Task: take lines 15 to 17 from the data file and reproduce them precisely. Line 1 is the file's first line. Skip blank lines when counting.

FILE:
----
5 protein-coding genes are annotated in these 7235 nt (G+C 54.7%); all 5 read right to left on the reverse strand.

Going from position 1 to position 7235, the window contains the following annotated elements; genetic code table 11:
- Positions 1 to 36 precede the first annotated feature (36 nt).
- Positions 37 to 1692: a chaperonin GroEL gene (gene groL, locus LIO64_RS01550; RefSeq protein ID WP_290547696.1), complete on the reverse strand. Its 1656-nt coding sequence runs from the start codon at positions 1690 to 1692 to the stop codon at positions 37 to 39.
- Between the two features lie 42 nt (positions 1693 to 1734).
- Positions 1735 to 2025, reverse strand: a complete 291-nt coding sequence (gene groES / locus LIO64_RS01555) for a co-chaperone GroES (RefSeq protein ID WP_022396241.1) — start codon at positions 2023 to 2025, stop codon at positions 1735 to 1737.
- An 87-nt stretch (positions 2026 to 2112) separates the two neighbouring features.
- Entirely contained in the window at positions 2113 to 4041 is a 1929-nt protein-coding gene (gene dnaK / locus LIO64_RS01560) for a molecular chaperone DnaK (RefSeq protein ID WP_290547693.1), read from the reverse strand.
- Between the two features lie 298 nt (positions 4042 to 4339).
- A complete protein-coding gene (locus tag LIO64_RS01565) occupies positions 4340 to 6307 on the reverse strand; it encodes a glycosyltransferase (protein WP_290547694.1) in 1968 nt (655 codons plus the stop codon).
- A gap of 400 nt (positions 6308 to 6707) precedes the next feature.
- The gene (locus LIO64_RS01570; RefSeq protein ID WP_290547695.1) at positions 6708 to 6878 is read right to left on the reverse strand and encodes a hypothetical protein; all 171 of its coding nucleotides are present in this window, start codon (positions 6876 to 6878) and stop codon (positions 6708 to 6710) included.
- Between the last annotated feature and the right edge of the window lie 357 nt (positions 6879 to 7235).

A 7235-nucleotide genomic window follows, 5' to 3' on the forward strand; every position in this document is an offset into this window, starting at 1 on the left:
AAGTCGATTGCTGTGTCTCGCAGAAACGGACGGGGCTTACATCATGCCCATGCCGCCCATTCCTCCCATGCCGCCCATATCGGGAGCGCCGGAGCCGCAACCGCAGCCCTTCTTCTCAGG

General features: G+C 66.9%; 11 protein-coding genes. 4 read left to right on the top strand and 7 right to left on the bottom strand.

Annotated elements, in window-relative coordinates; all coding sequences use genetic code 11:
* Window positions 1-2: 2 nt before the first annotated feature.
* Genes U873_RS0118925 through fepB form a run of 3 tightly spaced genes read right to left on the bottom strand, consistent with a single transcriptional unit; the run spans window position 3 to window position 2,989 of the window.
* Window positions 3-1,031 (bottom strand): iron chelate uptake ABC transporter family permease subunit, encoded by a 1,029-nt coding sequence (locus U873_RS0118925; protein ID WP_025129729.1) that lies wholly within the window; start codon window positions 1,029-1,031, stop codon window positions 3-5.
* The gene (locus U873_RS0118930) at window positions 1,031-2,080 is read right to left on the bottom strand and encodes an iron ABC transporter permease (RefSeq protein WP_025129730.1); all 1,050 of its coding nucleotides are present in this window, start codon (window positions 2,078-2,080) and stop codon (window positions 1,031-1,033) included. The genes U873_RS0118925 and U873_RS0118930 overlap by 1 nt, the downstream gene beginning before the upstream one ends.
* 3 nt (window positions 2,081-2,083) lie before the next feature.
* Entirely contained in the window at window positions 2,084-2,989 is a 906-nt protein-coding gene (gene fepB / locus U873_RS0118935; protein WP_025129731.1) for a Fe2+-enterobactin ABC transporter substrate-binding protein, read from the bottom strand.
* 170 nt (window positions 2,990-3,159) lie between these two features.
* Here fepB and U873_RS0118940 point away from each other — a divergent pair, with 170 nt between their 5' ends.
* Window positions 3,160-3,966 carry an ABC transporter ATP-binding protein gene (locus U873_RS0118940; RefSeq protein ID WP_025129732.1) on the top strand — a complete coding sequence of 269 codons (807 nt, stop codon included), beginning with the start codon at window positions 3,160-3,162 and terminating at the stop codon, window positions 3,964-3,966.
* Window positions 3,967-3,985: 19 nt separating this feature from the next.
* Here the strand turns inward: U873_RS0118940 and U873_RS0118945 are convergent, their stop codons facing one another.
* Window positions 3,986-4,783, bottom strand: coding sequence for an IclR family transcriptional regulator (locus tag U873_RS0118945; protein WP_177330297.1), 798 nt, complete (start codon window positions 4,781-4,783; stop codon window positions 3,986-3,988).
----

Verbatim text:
AAGTCGATTGCTGTGTCTCGCAGAAACGGACGGGGCTTACATCATGCCCATGCCGCCCATTCCTCCCATGCCGCCCATATCGGGAGCGCCGGAGCCGCAACCGCAGCCCTTCTTCTCAGG

General features: G+C 66.9%; 11 protein-coding genes. 4 read left to right on the top strand and 7 right to left on the bottom strand.

Annotated elements, in window-relative coordinates; all coding sequences use genetic code 11: